Writing Flash Fiction:
Interview With Brevity Editor
Dinty Moore

Absolute Blank

By Stephanie Lenz (Baker)

The new interest in flash is due mostly to the emergence of e-zines and other online publications. People are also buying more anthologies than in days past. Most e-zines accept flash; many specialize in flash or are flash-only. You can write flash in any genre from sci-fi to erotica. You can also write flash that’s non-fiction or creative non-fiction.

In searching for markets for your flash, look for related terms like sudden fiction, micro fiction, and postcard fiction. Brevity editor Dinty Moore says, “For fiction, I prefer sudden fiction, and for nonfiction, I am using the term short-short or sudden nonfiction. I suppose the terms don’t really matter, but what I want to get away from is the idea that short works come out in a ‘flash,’ or as mere sparks. They take development and they take time.”

Misconceptions about flash

Flash is easy. Flash is hard, harder than longer fiction to write. Writers who enjoy a challenge should tackle flash. “Making something so short a complete literary event takes skill, care, and attention,” Moore says.

Any short-short is flash. This is the most common misconception about flash. Flash is not about length alone. There is no set word limit for flash. If you’re writing for a certain publication, follow their word limit guidelines. I’ve published flash ranging from 100 words to 500 words. Some journals allow flash that’s close to 3k.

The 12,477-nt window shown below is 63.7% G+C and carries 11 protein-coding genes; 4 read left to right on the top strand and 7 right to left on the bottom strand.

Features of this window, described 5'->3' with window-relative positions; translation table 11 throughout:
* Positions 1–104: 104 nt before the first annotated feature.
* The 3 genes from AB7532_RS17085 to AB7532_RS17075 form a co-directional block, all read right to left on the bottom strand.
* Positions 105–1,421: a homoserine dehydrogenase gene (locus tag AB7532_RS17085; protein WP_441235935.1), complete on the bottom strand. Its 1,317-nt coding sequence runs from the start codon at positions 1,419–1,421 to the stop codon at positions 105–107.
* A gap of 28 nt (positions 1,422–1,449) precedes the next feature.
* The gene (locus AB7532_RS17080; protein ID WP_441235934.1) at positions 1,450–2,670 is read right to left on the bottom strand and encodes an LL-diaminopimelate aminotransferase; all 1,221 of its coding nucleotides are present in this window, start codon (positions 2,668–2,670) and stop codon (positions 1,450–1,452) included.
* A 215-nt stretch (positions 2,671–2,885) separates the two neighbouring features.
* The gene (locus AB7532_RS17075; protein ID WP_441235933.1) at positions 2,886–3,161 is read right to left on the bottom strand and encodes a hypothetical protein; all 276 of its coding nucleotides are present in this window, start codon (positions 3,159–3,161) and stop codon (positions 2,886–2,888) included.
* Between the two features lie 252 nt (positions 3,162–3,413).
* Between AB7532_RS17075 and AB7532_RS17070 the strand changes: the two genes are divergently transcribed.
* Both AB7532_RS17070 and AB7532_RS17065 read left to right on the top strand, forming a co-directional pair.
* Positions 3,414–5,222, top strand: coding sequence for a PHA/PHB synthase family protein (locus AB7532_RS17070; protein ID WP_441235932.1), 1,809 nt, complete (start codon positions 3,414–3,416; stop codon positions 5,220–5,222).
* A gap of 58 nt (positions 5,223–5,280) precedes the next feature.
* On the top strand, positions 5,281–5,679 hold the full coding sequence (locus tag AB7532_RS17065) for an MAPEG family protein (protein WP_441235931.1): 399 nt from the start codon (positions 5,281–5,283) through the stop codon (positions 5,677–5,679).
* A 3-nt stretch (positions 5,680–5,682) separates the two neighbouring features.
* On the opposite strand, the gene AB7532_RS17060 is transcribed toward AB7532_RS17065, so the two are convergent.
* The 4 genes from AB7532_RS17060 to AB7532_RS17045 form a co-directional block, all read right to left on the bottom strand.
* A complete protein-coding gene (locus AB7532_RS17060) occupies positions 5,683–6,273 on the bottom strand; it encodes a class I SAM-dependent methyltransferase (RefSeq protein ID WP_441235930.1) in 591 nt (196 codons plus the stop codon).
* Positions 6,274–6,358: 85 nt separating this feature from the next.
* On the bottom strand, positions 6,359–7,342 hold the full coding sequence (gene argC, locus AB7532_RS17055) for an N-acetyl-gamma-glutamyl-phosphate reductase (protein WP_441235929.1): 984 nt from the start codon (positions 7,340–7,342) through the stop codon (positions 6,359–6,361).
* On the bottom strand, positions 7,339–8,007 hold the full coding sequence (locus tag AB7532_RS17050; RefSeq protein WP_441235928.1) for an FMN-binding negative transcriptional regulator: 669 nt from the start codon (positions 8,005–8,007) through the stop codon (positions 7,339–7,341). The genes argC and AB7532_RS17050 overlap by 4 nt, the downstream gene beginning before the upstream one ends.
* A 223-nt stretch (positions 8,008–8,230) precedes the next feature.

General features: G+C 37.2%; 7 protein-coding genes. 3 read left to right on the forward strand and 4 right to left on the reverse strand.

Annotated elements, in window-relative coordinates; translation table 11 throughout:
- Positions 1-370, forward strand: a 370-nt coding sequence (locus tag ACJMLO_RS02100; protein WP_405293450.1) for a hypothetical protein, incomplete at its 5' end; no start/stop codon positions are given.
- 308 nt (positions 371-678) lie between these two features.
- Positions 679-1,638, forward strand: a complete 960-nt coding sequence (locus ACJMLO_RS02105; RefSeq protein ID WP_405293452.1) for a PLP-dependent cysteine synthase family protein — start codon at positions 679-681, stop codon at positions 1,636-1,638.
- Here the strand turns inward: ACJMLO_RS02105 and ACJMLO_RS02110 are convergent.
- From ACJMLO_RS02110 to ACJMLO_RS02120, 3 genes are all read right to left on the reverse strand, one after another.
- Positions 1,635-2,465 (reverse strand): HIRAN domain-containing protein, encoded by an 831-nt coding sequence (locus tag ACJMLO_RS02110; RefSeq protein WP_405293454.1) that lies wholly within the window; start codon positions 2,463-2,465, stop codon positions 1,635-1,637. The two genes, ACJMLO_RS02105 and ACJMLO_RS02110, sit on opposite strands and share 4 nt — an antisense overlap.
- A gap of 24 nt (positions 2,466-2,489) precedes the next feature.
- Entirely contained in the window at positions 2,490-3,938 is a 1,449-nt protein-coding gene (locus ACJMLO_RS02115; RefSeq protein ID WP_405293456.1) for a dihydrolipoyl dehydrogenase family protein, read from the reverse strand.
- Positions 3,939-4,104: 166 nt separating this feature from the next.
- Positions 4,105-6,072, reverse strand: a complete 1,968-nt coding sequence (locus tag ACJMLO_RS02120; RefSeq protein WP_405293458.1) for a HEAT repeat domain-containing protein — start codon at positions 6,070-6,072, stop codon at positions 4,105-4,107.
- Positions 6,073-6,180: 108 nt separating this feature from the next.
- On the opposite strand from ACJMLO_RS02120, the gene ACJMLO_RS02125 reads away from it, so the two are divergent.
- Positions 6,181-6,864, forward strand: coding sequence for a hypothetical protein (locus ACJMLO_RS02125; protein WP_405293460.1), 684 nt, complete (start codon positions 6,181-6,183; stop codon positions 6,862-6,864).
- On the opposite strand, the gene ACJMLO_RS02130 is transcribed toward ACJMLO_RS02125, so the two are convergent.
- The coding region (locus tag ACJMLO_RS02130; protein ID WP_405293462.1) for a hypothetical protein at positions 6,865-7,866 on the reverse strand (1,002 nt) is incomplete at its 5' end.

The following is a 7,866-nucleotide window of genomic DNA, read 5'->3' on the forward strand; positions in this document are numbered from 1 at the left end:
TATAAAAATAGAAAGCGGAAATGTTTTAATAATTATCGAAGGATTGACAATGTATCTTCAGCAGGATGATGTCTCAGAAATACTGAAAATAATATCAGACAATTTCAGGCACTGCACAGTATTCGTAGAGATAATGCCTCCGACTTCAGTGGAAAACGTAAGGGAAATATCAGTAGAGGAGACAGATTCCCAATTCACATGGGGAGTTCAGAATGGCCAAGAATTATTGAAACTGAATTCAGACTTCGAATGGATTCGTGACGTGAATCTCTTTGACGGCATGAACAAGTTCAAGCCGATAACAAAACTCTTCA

An excerpt from a longer piece, if short enough, is flash. “One of my pet peeves is the writer who sends me work and says, ‘Here is an excerpt from a longer piece that might suit.'” Moore says. “First of all, that phrasing shows a lack of confidence. Second of all, I don’t want an excerpt, I want a whole.”

Flash differs in its style, structure, word choice, etc. from longer fiction and an editor can spot a excerpt from a larger non-flash piece. If you’re looking to meet a word count, you’d be better off shortening a piece originally written as flash.

Flash is flexible in terms of storytelling conventions. Even though you’re writing flash, you still need to tell a complete story in terms of structure, character development and resolution.

Dashing off flash pieces will give you a greater quantity of stories to submit and a higher number of credits. This may be true but just because a piece is short doesn’t mean it requires less time to write. Poetry writers can attest to this. Just as a good poem can take years to finish, a flash story can take more time than a novel for a writer who’s particular. You may get immediate gratification from finishing your flash sooner than you would have finished a short story but you may take longer to edit the piece, rework your word choices or simplify your storyline.

How to approach flash fiction writing

Word economy

It’s no wonder that Ernest Hemingway wrote flash; his economic style was perfectly suited for it. One of his most famous is only six words long: “For sale. Baby shoes. Never worn.”

The most important aspect of flash is word economy. This is another example of how poetry techniques are important tools for all writers. Not only does word economy allow you to convey your ideas within your word count limits, it adds to the flash feel of your story.

Word economy is not about fitting your story into word count parameters. It’s about making choices that keep the writing tight and brief.

Moore says, “The successful short essay starts fast and moves quickly, but doesn’t sacrifice vivid language to do so.”